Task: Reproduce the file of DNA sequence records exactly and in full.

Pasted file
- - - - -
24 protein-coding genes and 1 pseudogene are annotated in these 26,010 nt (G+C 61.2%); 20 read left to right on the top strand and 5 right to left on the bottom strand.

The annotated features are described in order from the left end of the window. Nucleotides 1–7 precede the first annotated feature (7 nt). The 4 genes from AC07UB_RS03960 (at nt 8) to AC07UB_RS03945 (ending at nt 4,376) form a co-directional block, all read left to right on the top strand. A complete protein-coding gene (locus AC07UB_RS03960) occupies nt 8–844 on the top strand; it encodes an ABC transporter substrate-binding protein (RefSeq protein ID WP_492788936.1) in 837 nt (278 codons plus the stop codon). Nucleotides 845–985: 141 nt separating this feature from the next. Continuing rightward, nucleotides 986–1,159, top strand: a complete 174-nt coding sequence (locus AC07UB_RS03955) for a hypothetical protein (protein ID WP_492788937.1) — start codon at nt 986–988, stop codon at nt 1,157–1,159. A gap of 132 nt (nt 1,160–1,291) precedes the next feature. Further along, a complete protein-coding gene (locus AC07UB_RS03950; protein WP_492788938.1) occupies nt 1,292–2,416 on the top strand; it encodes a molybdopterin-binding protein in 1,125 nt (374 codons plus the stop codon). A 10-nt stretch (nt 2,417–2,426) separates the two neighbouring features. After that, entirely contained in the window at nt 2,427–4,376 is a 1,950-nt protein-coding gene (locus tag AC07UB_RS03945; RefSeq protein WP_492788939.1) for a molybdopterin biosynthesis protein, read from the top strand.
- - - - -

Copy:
24 protein-coding genes and 1 pseudogene are annotated in these 26,010 nt (G+C 61.2%); 20 read left to right on the top strand and 5 right to left on the bottom strand.

The annotated features are described in order from the left end of the window. Nucleotides 1–7 precede the first annotated feature (7 nt). The 4 genes from AC07UB_RS03960 (at nt 8) to AC07UB_RS03945 (ending at nt 4,376) form a co-directional block, all read left to right on the top strand. A complete protein-coding gene (locus AC07UB_RS03960) occupies nt 8–844 on the top strand; it encodes an ABC transporter substrate-binding protein (RefSeq protein ID WP_492788936.1) in 837 nt (278 codons plus the stop codon). Nucleotides 845–985: 141 nt separating this feature from the next. Continuing rightward, nucleotides 986–1,159, top strand: a complete 174-nt coding sequence (locus AC07UB_RS03955) for a hypothetical protein (protein ID WP_492788937.1) — start codon at nt 986–988, stop codon at nt 1,157–1,159. A gap of 132 nt (nt 1,160–1,291) precedes the next feature. Further along, a complete protein-coding gene (locus AC07UB_RS03950; protein WP_492788938.1) occupies nt 1,292–2,416 on the top strand; it encodes a molybdopterin-binding protein in 1,125 nt (374 codons plus the stop codon). A 10-nt stretch (nt 2,417–2,426) separates the two neighbouring features. After that, entirely contained in the window at nt 2,427–4,376 is a 1,950-nt protein-coding gene (locus tag AC07UB_RS03945; RefSeq protein WP_492788939.1) for a molybdopterin biosynthesis protein, read from the top strand.